Japanese corporate pension funds are moving money into global equity mandates to offset the poor returns in their domestic investment markets, and several U.S.-based money managers have been winning the contests for these dollars.
Among the Japanese funds are KDDI Corp., AISIN Corp., Sony Corp., Zensharen, Daiichi Life Insurance Co., Toyo Ink Group, The National Association of Commercial Broadcasters, East Japan Stationary Sales and NEC Corp., all in Tokyo, and Omron Corp., Kyoto.
The $1.2 billion KDDI fund has 23% of its assets in global equity investments, according to Hiroyuki Aikawa, investment officer. The U.S.-based managers it uses are Capital Group, Los Angeles, which manages a $45 million core mandate; Bank of Ireland Asset Management, Greenwich, Conn., $45 million with a value tilt; Brandes Investment Partners LP, San Diego, $40 million with a value tilt; and Morgan Stanley Asset Management, New York, which runs a $20 million global core mandate.
The fund also uses three U.S.-based small-cap managers, Acadian Asset Management and MFS Investment Management, both of Boston, and Merrill Lynch Investment Management, New York, for a combined $30 million in global mandates, and two non-Japanese emerging market equity managers, Capital Group and Baring Asset Management, London, which run a combined $20 million.
Mr. Aikawa said KDDI uses global, not international, managers for its overseas diversification because the "global mandate includes Japan and (the) international mandate does not," and he wants managers to be able to invest in the strongest companies in different sectors. As an example, he mentioned the auto industry, pointing out the sector includes General Motors Corp., BMW AG and Toyota Motor Corp. "If the global manager says Toyota is the strongest stock, we wouldn't want to say, `Oh, you are not allowed to invest in Japanese equities,' " Mr. Aikawa said via e-mail.
AISIN's pension fund has 17.5% of its assets in global equity mandates, according to Takeshi Ito, portfolio manager at the $1.2 billion fund. Overall, it has 32% in global investments, including 12.5% in global bonds and 2% in global alternative investments.
The fund changed its manager structure for global equities in 2001 and shifted its emphasis from defined-style and region-specific management to global investment, said Mr. Ito. "This reflects the change from a comparison within countries to comparison within sectors/industries for stock selection," he said.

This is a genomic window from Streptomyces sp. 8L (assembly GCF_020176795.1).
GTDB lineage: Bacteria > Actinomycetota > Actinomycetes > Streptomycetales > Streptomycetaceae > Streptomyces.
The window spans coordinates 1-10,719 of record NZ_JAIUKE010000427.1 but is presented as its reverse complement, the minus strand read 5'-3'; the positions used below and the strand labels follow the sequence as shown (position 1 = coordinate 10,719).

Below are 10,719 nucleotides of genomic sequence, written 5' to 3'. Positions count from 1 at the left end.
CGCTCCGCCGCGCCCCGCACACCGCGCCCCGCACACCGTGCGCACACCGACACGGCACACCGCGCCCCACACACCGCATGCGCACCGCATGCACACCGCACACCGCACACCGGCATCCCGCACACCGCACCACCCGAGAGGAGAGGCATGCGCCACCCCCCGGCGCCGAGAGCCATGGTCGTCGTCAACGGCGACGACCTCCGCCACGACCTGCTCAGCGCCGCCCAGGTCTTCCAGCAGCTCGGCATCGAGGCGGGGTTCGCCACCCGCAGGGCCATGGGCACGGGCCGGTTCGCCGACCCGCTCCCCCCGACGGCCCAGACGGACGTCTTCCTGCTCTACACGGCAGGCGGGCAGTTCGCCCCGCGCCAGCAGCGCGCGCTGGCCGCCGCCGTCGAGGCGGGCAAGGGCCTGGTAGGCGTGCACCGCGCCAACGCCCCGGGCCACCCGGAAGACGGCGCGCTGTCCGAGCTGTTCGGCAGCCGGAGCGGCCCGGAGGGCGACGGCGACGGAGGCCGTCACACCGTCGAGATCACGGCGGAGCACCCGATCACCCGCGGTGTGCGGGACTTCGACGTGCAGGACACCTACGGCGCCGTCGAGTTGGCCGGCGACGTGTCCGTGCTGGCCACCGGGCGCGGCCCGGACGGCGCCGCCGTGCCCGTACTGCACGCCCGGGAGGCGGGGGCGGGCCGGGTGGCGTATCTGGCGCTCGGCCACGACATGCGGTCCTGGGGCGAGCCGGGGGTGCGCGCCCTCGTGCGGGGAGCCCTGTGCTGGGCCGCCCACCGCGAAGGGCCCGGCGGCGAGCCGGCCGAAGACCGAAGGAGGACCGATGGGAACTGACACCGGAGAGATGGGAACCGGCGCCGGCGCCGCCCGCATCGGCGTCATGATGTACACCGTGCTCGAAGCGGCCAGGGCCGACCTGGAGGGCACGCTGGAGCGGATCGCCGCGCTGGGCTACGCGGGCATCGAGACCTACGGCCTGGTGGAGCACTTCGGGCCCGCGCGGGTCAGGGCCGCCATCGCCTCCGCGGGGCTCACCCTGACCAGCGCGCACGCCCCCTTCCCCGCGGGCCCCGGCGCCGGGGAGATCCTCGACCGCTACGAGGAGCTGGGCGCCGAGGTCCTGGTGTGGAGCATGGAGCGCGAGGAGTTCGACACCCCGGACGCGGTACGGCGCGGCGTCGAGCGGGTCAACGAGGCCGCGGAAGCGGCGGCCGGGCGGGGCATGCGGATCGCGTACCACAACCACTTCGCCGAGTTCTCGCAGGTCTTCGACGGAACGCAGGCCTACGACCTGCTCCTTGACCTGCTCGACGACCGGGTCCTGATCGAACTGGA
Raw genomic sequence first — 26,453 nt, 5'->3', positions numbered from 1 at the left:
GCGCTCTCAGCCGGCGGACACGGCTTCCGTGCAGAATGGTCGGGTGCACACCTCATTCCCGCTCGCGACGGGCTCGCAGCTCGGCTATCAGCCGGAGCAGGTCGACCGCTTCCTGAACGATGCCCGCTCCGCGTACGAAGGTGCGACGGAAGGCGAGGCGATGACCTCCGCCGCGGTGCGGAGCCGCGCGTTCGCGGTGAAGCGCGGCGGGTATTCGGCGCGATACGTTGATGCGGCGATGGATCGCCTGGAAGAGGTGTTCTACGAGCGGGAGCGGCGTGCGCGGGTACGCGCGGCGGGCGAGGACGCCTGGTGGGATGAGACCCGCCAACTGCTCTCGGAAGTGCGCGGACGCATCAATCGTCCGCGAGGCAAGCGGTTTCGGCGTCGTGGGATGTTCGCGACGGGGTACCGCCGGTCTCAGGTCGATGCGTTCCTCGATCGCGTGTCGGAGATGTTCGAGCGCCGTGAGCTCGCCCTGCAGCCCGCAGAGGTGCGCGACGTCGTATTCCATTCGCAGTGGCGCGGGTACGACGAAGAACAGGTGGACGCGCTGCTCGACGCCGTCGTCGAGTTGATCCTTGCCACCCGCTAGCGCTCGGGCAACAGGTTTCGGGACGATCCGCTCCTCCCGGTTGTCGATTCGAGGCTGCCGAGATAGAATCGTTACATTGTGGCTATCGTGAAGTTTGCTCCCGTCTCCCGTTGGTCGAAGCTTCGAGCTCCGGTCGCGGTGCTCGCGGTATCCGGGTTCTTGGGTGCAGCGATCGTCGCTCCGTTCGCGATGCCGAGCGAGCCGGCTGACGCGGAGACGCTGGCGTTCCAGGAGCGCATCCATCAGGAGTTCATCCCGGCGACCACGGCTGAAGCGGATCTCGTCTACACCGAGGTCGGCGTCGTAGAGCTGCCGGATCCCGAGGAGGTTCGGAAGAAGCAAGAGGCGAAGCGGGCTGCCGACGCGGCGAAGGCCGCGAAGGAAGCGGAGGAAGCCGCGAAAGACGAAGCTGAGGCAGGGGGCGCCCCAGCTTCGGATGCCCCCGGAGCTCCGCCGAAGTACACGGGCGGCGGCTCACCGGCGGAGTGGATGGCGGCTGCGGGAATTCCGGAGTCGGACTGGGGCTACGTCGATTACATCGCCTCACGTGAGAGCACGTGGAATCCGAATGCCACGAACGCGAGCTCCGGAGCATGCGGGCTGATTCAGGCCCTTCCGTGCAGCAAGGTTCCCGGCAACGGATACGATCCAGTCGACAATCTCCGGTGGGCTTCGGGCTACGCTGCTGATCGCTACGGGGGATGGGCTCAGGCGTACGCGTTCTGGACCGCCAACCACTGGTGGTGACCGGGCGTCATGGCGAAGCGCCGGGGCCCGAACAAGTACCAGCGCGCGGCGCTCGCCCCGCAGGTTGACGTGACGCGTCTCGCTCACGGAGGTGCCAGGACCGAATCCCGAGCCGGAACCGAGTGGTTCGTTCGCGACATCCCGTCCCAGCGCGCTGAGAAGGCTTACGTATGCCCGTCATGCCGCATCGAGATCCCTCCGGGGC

All but one of AISIN's global equities managers are based in the United States. State Street Global Advisors, Boston, manages a passive portfolio; Bank of Ireland Asset Management manages a portfolio with a value tilt; and Alliance Capital Management, New York, manages a portfolio with a growth tilt. Wellington Management Co. LLP, Boston, and Merrill Lynch Investment Managers, New York, manage core global equity portfolios. Mitsui Asset Trust, Tokyo, is the sole manager based in Japan.
For global bonds, AISIN uses a partial hedge to minimize currency risk. The fund started a small portfolio of core-plus global bond investments about 18 months ago. "This is quite new to us and includes mortgage-backed and asset-backed securities, high-yield bonds and emerging market bonds," said Mr. Ito. The managers include Merrill Lynch and Wellington, along with Tokyo money managers Mitsui, Nissay Asset Management and Sompo Japan Asset Management.
For its alternative investments, the fund selected Analytic Investors Inc., Los Angeles, for a market-neutral mandate; Salomon Smith Barney Inc., New York, for a capital structure arbitrage mandate and Financial Risk Management Ltd., London, for a fund of hedge funds mandate.
"There's been a definite shift to interest in investing globally," said Denis Curran, chief executive officer of Bank of Ireland Asset Management. The firm now has 15 clients in Japan, he said, with $1.5 billion under management, most of which it won in the past 12 months.
Change in thinking
Shunichi Minami, a senior investment professional with UBS Global Asset Management in Tokyo, said global investing by Japanese pension funds has taken off because of the poor returns in the Japanese domestic markets and the change in thinking by Japanese pension fund sponsors from regional investing to sector investing.
Mr. Minami said UBS' global sector approach to investing fits very well with this idea. "The right approach is to pick winning companies in each sector from the global equity universe," he said.
UBS has slightly more than 100 clients, with about $20 billion under management in Japan, he said.
Brandes has a joint venture in Japan with American International Group, New York. But Brandes closed its global equity investment strategy to new business worldwide last April when it reached $55 billion. "We felt we had reached our capacity; we wanted to be able to service our clients," said a source at the firm who asked not to be identified.
Japanese pension funds "are looking more carefully at how they should allocate assets," because of their unfunded liabilities and low domestic market returns, according to Paul Klug, head of Morgan Stanley's Japan unit.
The trend is "less emphasis on regional mandates and more emphasis on global investing," said Mr. Klug. In addition, he said that in their new defined contribution plans, Japanese plan sponsors also are considering offering global investing as a style, because of their "fiduciary responsibility" to offer several investment options to plan participants.